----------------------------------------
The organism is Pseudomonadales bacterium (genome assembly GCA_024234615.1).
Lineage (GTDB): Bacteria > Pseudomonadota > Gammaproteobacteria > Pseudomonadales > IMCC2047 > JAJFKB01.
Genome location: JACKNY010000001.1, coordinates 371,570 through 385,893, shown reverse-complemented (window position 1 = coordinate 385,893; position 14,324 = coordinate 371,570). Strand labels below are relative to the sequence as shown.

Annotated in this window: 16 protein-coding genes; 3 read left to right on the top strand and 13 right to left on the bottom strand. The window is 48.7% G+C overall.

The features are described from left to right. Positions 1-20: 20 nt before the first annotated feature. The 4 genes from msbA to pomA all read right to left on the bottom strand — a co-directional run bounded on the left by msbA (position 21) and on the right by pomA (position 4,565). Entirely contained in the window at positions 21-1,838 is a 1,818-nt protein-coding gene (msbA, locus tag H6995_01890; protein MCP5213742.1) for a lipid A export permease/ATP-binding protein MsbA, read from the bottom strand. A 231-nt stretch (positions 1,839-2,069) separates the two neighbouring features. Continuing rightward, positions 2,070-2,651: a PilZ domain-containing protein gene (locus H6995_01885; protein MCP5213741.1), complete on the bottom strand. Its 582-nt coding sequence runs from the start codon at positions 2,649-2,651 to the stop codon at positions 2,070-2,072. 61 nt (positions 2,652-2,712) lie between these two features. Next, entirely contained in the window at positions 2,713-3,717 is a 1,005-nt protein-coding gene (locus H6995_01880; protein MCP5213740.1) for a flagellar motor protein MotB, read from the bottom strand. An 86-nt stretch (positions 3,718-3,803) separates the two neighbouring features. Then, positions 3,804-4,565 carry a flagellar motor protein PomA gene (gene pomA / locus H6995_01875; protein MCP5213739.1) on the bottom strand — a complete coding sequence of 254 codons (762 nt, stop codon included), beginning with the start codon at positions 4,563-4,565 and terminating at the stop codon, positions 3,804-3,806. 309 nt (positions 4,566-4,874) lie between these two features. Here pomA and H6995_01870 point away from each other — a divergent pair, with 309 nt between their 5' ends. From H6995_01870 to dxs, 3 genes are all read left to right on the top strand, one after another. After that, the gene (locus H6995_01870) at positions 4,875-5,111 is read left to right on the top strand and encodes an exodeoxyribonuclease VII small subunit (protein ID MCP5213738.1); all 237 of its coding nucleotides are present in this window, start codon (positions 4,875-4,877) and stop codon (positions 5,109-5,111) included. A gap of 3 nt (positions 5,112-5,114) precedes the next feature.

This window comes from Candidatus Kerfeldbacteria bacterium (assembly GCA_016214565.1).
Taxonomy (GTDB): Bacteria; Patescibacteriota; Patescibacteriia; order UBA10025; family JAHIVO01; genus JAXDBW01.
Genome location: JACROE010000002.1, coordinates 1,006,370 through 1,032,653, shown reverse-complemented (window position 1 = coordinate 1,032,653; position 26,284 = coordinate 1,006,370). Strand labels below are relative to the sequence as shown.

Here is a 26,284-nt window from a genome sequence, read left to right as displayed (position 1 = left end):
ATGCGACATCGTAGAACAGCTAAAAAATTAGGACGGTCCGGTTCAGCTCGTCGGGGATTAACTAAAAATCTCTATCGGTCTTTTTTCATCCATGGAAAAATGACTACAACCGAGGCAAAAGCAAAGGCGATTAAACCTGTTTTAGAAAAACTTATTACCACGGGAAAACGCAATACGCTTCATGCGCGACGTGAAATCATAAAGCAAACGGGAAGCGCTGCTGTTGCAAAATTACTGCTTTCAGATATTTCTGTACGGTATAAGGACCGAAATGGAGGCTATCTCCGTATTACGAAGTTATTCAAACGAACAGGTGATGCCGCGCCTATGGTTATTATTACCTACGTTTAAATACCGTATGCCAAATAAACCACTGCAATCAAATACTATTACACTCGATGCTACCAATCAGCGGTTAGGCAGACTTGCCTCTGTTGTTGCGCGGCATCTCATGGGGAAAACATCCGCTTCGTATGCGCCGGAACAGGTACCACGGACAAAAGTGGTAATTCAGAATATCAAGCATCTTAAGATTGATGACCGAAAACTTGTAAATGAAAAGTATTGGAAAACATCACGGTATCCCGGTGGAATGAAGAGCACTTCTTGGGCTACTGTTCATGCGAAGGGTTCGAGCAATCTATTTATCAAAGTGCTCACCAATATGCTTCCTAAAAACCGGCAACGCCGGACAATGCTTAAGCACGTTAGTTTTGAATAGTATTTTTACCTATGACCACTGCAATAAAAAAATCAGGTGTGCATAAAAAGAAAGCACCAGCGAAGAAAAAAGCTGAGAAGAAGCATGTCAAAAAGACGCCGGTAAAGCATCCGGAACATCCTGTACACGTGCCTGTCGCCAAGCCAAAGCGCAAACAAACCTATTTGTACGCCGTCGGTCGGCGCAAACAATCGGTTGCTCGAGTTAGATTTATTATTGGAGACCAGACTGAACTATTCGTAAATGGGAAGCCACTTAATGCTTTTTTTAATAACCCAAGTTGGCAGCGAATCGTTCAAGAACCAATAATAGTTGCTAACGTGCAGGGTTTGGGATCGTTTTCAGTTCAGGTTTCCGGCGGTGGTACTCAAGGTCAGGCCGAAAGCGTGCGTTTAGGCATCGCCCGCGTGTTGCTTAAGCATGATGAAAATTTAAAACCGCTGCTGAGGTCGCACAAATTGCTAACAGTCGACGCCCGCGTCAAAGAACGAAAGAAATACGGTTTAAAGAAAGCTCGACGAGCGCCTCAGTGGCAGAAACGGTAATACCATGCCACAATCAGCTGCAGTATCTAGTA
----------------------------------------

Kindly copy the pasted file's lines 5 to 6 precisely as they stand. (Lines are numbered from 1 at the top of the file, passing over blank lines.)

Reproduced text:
The features are described from left to right. Positions 1-20: 20 nt before the first annotated feature. The 4 genes from msbA to pomA all read right to left on the bottom strand — a co-directional run bounded on the left by msbA (position 21) and on the right by pomA (position 4,565). Entirely contained in the window at positions 21-1,838 is a 1,818-nt protein-coding gene (msbA, locus tag H6995_01890; protein MCP5213742.1) for a lipid A export permease/ATP-binding protein MsbA, read from the bottom strand. A 231-nt stretch (positions 1,839-2,069) separates the two neighbouring features. Continuing rightward, positions 2,070-2,651: a PilZ domain-containing protein gene (locus H6995_01885; protein MCP5213741.1), complete on the bottom strand. Its 582-nt coding sequence runs from the start codon at positions 2,649-2,651 to the stop codon at positions 2,070-2,072. 61 nt (positions 2,652-2,712) lie between these two features. Next, entirely contained in the window at positions 2,713-3,717 is a 1,005-nt protein-coding gene (locus H6995_01880; protein MCP5213740.1) for a flagellar motor protein MotB, read from the bottom strand. An 86-nt stretch (positions 3,718-3,803) separates the two neighbouring features. Then, positions 3,804-4,565 carry a flagellar motor protein PomA gene (gene pomA / locus H6995_01875; protein MCP5213739.1) on the bottom strand — a complete coding sequence of 254 codons (762 nt, stop codon included), beginning with the start codon at positions 4,563-4,565 and terminating at the stop codon, positions 3,804-3,806. 309 nt (positions 4,566-4,874) lie between these two features. Here pomA and H6995_01870 point away from each other — a divergent pair, with 309 nt between their 5' ends. From H6995_01870 to dxs, 3 genes are all read left to right on the top strand, one after another. After that, the gene (locus H6995_01870) at positions 4,875-5,111 is read left to right on the top strand and encodes an exodeoxyribonuclease VII small subunit (protein ID MCP5213738.1); all 237 of its coding nucleotides are present in this window, start codon (positions 4,875-4,877) and stop codon (positions 5,109-5,111) included. A gap of 3 nt (positions 5,112-5,114) precedes the next feature.

This window comes from Candidatus Kerfeldbacteria bacterium (assembly GCA_016214565.1).